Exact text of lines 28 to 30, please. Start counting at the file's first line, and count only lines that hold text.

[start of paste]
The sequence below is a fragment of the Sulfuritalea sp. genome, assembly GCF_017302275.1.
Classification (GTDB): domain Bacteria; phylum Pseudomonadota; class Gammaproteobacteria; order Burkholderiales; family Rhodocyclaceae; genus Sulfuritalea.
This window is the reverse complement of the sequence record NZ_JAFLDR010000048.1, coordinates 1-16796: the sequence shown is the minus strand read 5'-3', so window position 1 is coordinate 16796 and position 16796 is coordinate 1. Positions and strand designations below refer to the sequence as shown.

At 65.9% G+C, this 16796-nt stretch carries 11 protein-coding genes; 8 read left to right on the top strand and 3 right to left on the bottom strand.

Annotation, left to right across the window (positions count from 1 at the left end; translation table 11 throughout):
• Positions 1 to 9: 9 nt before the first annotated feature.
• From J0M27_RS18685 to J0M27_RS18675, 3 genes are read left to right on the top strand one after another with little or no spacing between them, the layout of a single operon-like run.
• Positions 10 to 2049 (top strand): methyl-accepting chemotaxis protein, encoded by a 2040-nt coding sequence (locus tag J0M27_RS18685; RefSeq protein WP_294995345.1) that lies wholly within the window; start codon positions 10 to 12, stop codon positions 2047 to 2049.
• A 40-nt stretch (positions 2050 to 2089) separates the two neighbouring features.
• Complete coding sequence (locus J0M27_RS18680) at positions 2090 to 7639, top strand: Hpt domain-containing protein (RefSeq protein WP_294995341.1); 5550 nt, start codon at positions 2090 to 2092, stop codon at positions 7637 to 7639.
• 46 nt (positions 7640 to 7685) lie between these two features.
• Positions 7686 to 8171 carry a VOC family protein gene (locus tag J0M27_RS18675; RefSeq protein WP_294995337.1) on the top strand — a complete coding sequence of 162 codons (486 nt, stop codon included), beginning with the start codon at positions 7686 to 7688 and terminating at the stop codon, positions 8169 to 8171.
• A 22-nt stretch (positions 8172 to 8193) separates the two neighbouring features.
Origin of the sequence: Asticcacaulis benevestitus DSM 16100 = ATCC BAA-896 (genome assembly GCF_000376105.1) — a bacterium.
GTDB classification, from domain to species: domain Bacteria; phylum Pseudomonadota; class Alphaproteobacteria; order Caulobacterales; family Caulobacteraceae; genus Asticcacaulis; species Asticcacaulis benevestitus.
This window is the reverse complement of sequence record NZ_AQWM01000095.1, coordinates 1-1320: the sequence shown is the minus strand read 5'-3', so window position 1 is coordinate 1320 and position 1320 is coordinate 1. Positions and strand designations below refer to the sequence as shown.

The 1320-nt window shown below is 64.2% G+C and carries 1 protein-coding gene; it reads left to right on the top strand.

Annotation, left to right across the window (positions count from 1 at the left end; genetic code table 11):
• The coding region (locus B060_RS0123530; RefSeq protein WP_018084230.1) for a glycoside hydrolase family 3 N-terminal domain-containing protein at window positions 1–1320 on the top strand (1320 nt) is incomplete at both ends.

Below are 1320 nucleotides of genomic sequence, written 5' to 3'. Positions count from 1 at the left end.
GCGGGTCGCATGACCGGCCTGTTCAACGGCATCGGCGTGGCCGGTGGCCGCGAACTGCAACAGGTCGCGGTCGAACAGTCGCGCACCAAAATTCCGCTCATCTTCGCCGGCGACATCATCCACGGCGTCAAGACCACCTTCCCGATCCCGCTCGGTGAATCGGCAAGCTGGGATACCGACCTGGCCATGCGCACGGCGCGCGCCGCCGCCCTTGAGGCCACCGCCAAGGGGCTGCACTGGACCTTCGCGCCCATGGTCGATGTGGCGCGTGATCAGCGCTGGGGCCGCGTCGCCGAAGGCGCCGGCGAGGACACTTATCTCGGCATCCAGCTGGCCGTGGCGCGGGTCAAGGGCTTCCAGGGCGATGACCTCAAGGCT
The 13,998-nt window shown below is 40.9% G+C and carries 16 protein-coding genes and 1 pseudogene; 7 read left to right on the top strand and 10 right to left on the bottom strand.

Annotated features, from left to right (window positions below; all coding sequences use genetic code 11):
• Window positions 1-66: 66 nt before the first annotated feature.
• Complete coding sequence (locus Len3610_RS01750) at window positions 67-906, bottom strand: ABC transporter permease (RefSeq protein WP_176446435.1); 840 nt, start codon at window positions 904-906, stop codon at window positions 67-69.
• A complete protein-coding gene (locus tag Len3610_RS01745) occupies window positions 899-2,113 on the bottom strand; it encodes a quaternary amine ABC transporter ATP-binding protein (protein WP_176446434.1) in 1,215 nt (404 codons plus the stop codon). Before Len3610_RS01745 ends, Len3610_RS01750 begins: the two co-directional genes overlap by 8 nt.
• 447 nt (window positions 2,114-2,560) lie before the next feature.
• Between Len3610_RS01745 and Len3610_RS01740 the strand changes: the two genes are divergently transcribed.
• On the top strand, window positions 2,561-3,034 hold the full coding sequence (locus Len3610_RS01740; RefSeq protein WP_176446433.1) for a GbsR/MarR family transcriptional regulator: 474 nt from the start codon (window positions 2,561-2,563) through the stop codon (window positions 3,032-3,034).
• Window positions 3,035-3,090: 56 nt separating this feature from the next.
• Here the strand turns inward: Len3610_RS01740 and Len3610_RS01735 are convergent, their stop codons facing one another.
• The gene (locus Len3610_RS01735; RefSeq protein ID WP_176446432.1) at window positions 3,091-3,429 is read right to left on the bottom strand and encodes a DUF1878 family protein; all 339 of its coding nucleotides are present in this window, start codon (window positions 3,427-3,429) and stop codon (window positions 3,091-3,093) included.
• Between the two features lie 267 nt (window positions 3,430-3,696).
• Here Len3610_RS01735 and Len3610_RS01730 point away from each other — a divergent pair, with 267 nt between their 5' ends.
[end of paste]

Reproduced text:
• Between Len3610_RS01745 and Len3610_RS01740 the strand changes: the two genes are divergently transcribed.
• On the top strand, window positions 2,561-3,034 hold the full coding sequence (locus Len3610_RS01740; RefSeq protein WP_176446433.1) for a GbsR/MarR family transcriptional regulator: 474 nt from the start codon (window positions 2,561-2,563) through the stop codon (window positions 3,032-3,034).
• Window positions 3,035-3,090: 56 nt separating this feature from the next.